ST. LOUIS (AP) — A tutoring program created by a prominent Ferguson police shooting protester will receive $500,000 in public money to expand its efforts.

Gov. Jay Nixon announced the federal grant to The North Campus Thursday in St. Louis.

The program is overseen by St. Louis Alderman Antonio French, whose public profile has grown dramatically since the shooting death of 18-year-old Michael Brown.

Null Value / Flickr

A large crowd has gathered at the site where St. Louis police officers shot and killed a knife-wielding man today after a reported convenience store robbery.

Michael Brown’s death at the hands of a Ferguson police officer placed St. Louis in an international spotlight. In the past week, the region experienced a torrent of anger, unrest, violence and sorrow.

The 18-year-old’s death positioned the world’s camera lens on riveting images of looting, protesting and overwhelming force from law enforcement. Derrick Robinson, the bishop at Kingdom Destiny Fellowship International, contends there’s a longstanding tension within the soul of St. Louis.

For 120 years, Ferguson, Mo. -- currently home to 21,203 people -- has been a little city that has grown in good times and evolved in hard times, with little attention from folks outside the St. Louis region.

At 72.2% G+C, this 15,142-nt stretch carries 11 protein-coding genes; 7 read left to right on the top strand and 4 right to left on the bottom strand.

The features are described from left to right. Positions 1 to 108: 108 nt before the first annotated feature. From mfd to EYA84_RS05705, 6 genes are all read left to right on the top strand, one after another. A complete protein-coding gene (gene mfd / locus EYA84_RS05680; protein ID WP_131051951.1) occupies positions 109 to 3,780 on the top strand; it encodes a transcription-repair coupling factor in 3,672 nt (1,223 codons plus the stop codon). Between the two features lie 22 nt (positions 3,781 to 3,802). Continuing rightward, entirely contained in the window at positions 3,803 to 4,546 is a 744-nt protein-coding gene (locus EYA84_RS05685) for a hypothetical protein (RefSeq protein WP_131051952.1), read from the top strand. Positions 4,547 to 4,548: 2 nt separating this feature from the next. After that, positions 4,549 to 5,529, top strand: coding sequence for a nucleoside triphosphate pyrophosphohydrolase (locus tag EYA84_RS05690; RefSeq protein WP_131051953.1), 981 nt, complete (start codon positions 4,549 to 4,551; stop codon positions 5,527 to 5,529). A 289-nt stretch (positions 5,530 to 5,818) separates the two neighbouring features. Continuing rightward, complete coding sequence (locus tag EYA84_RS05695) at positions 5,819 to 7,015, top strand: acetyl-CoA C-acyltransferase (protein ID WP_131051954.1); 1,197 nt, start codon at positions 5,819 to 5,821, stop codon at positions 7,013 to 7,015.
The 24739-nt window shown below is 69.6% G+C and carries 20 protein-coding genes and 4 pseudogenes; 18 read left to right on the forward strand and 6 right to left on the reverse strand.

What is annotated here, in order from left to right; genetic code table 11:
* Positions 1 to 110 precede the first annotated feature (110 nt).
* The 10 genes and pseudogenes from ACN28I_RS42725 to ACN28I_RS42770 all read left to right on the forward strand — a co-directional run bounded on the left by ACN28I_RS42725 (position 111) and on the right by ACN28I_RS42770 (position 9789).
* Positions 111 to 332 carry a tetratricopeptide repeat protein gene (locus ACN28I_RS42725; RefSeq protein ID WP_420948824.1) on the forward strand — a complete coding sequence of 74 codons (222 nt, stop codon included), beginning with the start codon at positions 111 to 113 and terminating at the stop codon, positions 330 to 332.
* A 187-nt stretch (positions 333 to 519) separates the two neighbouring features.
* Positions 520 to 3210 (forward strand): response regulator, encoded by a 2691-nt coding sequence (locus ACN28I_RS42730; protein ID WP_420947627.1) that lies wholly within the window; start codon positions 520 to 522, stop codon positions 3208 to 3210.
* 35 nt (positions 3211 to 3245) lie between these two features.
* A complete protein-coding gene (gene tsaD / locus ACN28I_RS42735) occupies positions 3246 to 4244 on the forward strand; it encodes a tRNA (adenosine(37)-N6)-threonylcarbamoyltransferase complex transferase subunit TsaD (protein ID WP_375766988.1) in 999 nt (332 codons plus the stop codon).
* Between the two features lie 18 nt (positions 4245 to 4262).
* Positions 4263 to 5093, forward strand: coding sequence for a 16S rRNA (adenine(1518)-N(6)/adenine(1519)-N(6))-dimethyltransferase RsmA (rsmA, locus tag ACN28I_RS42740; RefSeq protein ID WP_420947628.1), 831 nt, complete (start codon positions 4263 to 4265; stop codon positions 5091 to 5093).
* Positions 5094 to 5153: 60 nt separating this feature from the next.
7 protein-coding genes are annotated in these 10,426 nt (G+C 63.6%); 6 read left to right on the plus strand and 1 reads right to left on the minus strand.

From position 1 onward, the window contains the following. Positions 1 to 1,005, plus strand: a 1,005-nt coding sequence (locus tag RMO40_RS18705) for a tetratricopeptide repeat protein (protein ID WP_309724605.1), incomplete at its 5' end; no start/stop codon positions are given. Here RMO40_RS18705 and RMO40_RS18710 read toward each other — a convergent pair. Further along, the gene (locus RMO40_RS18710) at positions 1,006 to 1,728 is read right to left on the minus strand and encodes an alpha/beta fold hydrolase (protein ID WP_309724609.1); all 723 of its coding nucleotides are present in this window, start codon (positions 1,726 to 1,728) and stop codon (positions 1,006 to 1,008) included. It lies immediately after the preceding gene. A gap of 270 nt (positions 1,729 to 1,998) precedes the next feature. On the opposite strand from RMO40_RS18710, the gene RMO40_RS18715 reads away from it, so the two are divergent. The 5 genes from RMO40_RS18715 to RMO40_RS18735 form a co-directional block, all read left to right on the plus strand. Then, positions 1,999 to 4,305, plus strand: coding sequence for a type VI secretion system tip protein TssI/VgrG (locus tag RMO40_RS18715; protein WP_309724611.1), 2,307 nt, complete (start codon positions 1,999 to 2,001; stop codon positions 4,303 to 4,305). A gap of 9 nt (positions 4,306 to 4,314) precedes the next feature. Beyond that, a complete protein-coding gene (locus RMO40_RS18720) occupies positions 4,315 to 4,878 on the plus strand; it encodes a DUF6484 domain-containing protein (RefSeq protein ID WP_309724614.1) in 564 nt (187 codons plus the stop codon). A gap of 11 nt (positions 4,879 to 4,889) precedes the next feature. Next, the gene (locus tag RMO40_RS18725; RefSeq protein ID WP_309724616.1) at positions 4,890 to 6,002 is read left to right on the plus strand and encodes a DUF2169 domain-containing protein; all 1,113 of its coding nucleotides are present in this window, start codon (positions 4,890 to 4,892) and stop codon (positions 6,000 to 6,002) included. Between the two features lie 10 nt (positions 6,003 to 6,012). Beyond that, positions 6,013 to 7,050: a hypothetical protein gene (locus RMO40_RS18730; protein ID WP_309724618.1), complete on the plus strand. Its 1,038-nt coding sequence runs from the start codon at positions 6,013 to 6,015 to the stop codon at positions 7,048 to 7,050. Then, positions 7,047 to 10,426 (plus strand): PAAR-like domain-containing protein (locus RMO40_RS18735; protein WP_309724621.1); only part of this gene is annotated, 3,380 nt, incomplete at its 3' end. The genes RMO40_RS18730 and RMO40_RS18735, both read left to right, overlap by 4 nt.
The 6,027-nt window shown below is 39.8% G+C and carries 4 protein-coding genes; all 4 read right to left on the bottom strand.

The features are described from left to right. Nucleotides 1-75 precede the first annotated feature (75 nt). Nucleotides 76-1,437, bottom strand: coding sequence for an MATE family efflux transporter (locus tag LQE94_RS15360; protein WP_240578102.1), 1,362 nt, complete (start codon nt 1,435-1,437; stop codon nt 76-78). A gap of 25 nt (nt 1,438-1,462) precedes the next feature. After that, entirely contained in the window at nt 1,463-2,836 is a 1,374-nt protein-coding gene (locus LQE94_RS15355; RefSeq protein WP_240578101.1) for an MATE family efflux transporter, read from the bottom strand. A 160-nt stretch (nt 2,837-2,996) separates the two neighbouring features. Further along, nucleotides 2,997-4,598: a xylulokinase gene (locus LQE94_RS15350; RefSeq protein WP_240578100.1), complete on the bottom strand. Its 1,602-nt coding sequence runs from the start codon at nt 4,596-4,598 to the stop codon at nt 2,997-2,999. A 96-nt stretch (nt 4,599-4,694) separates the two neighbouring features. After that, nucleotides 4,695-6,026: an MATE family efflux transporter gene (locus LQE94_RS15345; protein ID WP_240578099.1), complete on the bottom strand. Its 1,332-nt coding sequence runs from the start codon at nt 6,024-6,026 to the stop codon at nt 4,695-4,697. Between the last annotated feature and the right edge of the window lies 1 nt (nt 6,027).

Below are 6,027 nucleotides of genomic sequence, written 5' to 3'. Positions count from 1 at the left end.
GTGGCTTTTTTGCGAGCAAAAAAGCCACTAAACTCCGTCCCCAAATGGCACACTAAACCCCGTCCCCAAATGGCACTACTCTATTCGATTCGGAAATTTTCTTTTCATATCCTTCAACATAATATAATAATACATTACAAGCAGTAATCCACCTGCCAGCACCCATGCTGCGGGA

That changed in a flash of gunfire last Saturday when a Ferguson police officer shot and killed Michael Brown, an African-American 18-year-old who was unarmed.

Emotions continue to run high as people throughout the greater St. Louis area try to process the fatal shooting by police of an unarmed young man.

This post was updated at 5 p.m. ET.

The Missouri State Highway Patrol will now supervise security in Ferguson, Gov. Jay Nixon announced at a news conference Thursday. Protesters have clashed with police since the shooting of unarmed teen Michael Brown on Saturday.

"For the past several days, we've all been deeply troubled by this crisis," Nixon said, "as the pain of last weekend's tragedy has been compounded by days of grief, and nights of conflict and fear."

Updated at 4:40 p.m. ET.

The chief of the St. Louis County Police says a black teenager fatally shot by officers Saturday was killed during an altercation with authorities.

But as Chief Jon Belmar was speaking at a news conference Sunday morning, a few hundred angry protesters carrying signs converged on the police station taunting police with chants of "Don't shoot me," according to The Associated Press.